The woman who would eventually come to be my wife was raped when she was thirteen. The man—the rapist—was a transient trucker nearly twice her age. She was small town, or at least that’s how she’d explain it.
No one in her family had ever shown her care—there were no hugs, no I love yous—and so his paying for her cigarettes, sneaking beers beneath the table at highway diners, those gestures counted for a lot. And when he finally got tired of hearing her say no, when he finally just took what it was that he wanted, she was still so swept up in his previous kindnesses that she didn’t realize what had really happened for years to come. The psychic scars cut deep, I guess. She became the woman she is today, the woman I married—the woman whose behaviors I struggle to understand.
It’s not that I haven’t tried, or that I don’t try. Some hurts are just forever.
* * *
It happened on the train tracks, the dividing line separating the dirt-poor from the not-so-poor. They’d been drinking—Old Grand-dad—and talking about leaving, about how she could ride with him in his truck, see the country in all its immense beauty. It was the middle of the afternoon and the harping of insects was as inescapable as the summer heat. He got her down on the ground, her back against the slats, her hands clasped on the cool metal rails. It was difficult because she was wearing jeans and they were tight. There was something of a struggle. The slats dug into her back—left lines that she felt for days. When he was done he sat on the rail, legs spread wide, elbows resting on his knees. He rolled a cigarette and lit it. Neither of them spoke. She watched those big plumes of blue smoke fall apart and disappear. It wasn’t until the tracks hummed with the vibrations of an oncoming train that he helped her up and took her home. Each step she took ached her insides.
* * *
My wife, she told this story to our daughter, Sam, just before midnight one dark night. Our daughter was in her senior year of high school. My wife was drunk, hunched over the kitchen counter, cigarette bouncing on her lower lip. Her face looked like a fist.
“He was just a trucker and he wasn’t so smart,” she said, looking at Sam, those small, vertical wrinkles near her mouth betraying any niceties in her voice. “You don’t appreciate the life you got.”
* * *
The first time I saw my wife’s hometown, Sam wasn’t much older than thirteen. We drove there—her, our daughter, and I—because one of her innumerable, perpetually jail-bound cousins had died. The roads were lined with electrical pylons. We passed a small church, its whitewash chipping in chunks. A tight triangle of bullet holes punctured the green population sign—its number no more than three digits—a country cliché if there ever was one. The radio seemed to only pick up the staticky crunch of church organs.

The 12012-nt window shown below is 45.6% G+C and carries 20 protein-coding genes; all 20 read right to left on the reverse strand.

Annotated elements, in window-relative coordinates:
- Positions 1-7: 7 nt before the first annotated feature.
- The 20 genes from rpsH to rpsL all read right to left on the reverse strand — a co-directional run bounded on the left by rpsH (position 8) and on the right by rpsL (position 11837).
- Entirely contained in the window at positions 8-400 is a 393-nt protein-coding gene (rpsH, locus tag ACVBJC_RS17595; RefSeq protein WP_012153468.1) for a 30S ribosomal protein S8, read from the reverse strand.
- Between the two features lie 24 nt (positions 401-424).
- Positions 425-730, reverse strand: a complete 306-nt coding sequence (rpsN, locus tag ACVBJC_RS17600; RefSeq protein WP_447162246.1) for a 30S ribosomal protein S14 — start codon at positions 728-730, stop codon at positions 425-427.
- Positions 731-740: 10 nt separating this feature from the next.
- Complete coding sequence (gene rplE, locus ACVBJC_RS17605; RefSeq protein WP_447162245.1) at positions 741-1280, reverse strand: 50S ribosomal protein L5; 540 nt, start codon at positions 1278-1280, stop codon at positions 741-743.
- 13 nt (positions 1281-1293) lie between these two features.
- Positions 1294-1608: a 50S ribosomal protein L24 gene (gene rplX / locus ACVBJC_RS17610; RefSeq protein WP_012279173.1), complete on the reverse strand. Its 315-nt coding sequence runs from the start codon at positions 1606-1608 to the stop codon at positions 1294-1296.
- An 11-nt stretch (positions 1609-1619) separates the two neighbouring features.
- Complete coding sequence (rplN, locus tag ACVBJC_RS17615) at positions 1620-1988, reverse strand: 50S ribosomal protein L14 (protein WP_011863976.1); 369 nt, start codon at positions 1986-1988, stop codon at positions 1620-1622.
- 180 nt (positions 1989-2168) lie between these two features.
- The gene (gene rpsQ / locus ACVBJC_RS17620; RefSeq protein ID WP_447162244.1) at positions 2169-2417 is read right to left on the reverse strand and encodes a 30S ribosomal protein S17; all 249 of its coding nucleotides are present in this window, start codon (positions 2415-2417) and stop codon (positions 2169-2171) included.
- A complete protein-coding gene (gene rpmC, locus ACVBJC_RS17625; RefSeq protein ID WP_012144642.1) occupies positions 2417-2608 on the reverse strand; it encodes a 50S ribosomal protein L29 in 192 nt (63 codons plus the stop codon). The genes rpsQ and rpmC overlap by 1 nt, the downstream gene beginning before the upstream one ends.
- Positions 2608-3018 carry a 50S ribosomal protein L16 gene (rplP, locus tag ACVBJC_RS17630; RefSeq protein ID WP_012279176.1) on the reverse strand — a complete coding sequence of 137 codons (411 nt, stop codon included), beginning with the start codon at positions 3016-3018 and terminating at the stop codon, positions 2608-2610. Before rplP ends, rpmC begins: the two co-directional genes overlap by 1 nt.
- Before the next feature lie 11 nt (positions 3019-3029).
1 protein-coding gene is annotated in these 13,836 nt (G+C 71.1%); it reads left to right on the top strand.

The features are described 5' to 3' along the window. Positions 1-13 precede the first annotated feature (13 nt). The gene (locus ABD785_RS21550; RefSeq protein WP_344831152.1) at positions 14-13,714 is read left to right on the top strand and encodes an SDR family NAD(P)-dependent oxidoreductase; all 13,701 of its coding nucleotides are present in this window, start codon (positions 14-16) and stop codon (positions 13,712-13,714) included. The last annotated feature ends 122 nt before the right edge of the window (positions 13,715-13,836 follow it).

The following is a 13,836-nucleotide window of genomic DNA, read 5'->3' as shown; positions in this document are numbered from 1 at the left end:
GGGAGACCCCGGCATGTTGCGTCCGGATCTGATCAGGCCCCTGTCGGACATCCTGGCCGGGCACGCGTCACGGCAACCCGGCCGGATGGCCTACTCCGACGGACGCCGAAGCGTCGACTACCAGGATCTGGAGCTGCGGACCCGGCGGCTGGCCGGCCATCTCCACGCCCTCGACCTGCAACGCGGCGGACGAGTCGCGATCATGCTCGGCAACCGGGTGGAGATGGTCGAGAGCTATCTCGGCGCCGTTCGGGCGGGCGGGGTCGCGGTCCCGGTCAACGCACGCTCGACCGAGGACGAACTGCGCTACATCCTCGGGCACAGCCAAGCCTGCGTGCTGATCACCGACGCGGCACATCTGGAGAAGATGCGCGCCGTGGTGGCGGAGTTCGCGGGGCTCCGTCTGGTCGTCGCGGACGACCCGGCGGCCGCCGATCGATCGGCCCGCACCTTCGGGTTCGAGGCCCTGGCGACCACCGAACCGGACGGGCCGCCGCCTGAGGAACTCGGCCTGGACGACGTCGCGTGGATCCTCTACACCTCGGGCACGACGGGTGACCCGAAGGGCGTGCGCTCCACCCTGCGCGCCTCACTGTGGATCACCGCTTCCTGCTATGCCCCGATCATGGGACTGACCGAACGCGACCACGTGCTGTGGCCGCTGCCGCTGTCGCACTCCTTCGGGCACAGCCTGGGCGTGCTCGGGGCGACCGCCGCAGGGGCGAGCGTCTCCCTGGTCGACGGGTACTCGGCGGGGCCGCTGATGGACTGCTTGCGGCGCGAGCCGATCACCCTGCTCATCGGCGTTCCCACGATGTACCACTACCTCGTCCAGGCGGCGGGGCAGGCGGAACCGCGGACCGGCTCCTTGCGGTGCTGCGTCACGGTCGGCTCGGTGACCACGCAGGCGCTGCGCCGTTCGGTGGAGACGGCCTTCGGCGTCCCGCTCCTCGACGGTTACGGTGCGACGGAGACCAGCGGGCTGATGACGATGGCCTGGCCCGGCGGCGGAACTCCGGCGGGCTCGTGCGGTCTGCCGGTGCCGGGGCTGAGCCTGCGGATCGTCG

She asked me to pull over on the side of the road, that she wanted some air. She got out, left the door open behind her.
“Is she sick?” Sam asked.
I mean, how do you answer a question like that?
We followed her into the field of grass, as dry as straw, crunching beneath our careful steps. My wife stood before a fence, electric wire strung up from wood post to wood post.
In the distance, the steady, growing sound of an oncoming train.
Three cows clustered beneath the bloom of a beautiful, old South Texas oak. She turned to us. “Aren’t they so big?” The chugging of the machine, closer now. “Don’t they just look so hungry?” She turned her back to us. The release of its whistle. And in all that noise, I could just barely hear her scream as she reached out and grabbed hold of the electric wire, the muscles in her arms tensing.
* * *
Sam is in college now, living in some evergreen enclave, some snow-bound cluster of cabins and classrooms. Maybe she’s learning to appreciate her life. I’m not sure. She hasn’t said so in either of the letters I’ve received.
Sometimes, in bed, I lie awake in the darkness and listen to my wife’s breathing, my heartbeat skipping over the strange silence after she exhales, deep hollows of silence, and I am able to visualize a concrete wall before me, as big as I can see.
I’m calmed by this vision because I know I harbor thoughts of an extreme nature. And I feel it growing inside me, an unbearable heat, all-consuming.